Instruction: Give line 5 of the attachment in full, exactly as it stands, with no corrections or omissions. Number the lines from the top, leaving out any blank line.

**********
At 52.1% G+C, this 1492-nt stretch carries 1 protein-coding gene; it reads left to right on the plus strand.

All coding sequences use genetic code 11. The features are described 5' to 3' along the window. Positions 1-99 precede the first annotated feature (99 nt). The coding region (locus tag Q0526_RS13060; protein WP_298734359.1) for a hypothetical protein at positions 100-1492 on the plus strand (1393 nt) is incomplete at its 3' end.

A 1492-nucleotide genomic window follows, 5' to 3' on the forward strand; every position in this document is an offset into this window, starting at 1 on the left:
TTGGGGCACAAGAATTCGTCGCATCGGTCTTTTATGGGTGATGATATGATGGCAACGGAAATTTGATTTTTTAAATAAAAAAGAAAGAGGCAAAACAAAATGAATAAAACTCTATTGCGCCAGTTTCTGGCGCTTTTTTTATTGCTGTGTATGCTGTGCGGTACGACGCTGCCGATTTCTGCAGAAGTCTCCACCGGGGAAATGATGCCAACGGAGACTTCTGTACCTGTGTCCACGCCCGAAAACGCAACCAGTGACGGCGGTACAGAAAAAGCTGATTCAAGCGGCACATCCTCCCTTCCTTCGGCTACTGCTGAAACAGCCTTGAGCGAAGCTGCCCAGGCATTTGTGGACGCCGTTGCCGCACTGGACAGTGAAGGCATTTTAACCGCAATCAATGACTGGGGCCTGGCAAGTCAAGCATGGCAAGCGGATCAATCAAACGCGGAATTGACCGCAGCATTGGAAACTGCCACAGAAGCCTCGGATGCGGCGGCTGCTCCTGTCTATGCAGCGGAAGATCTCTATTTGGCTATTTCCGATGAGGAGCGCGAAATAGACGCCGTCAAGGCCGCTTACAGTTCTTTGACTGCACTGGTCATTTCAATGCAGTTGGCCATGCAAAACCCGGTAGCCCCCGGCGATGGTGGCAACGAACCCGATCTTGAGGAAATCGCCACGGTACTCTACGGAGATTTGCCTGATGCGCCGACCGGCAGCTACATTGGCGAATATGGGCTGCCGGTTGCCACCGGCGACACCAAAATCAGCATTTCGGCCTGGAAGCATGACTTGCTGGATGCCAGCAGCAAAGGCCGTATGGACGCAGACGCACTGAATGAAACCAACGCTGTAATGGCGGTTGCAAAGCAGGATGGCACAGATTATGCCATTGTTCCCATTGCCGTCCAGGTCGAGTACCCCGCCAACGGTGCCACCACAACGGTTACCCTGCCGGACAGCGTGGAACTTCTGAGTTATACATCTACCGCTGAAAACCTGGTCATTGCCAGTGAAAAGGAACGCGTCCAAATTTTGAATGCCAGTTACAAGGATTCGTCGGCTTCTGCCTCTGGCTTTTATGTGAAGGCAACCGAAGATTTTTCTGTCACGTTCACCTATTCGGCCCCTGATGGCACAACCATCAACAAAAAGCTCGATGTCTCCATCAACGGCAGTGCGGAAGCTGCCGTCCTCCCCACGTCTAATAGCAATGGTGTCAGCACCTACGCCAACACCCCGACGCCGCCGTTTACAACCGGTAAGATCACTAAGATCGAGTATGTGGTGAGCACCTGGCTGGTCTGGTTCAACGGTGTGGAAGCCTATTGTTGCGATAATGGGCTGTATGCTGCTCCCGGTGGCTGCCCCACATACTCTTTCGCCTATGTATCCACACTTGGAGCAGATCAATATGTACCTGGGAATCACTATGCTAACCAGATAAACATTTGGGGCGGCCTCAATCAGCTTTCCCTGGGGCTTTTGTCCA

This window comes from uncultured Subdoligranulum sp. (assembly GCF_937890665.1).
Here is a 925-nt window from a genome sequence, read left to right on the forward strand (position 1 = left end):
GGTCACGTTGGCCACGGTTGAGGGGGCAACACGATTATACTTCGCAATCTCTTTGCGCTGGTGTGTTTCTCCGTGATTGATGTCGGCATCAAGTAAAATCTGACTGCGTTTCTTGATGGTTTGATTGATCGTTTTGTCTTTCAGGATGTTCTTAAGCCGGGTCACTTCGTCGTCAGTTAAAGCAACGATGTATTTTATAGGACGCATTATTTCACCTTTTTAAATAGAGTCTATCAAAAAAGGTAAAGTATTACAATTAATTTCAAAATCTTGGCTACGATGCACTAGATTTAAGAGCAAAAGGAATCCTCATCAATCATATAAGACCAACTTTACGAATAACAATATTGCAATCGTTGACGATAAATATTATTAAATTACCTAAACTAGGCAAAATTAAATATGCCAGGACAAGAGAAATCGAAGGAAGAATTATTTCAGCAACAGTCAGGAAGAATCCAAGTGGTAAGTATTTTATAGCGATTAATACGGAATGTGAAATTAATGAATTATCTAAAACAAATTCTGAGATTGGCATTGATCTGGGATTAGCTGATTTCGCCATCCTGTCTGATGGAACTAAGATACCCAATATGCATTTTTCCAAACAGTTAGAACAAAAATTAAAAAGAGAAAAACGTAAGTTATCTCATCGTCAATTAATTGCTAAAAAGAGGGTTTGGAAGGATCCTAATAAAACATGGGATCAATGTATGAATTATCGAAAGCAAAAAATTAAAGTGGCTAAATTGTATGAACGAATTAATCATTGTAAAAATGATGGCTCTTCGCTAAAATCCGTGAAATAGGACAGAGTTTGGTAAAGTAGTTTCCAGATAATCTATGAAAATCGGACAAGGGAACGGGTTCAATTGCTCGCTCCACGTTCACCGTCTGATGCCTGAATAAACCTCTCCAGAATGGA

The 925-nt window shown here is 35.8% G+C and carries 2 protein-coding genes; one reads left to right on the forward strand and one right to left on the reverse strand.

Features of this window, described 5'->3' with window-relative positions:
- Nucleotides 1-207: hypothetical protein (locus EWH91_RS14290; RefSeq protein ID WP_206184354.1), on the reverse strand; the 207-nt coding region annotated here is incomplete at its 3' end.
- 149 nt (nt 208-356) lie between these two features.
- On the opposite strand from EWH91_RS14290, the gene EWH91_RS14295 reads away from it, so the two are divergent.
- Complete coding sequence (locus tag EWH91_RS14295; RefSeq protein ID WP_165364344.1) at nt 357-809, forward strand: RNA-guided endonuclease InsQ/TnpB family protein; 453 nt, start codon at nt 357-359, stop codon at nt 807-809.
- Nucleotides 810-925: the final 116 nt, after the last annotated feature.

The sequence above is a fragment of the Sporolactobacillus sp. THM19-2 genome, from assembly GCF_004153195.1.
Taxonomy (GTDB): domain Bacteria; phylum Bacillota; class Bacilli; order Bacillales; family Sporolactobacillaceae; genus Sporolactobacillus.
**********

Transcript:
This window comes from uncultured Subdoligranulum sp. (assembly GCF_937890665.1).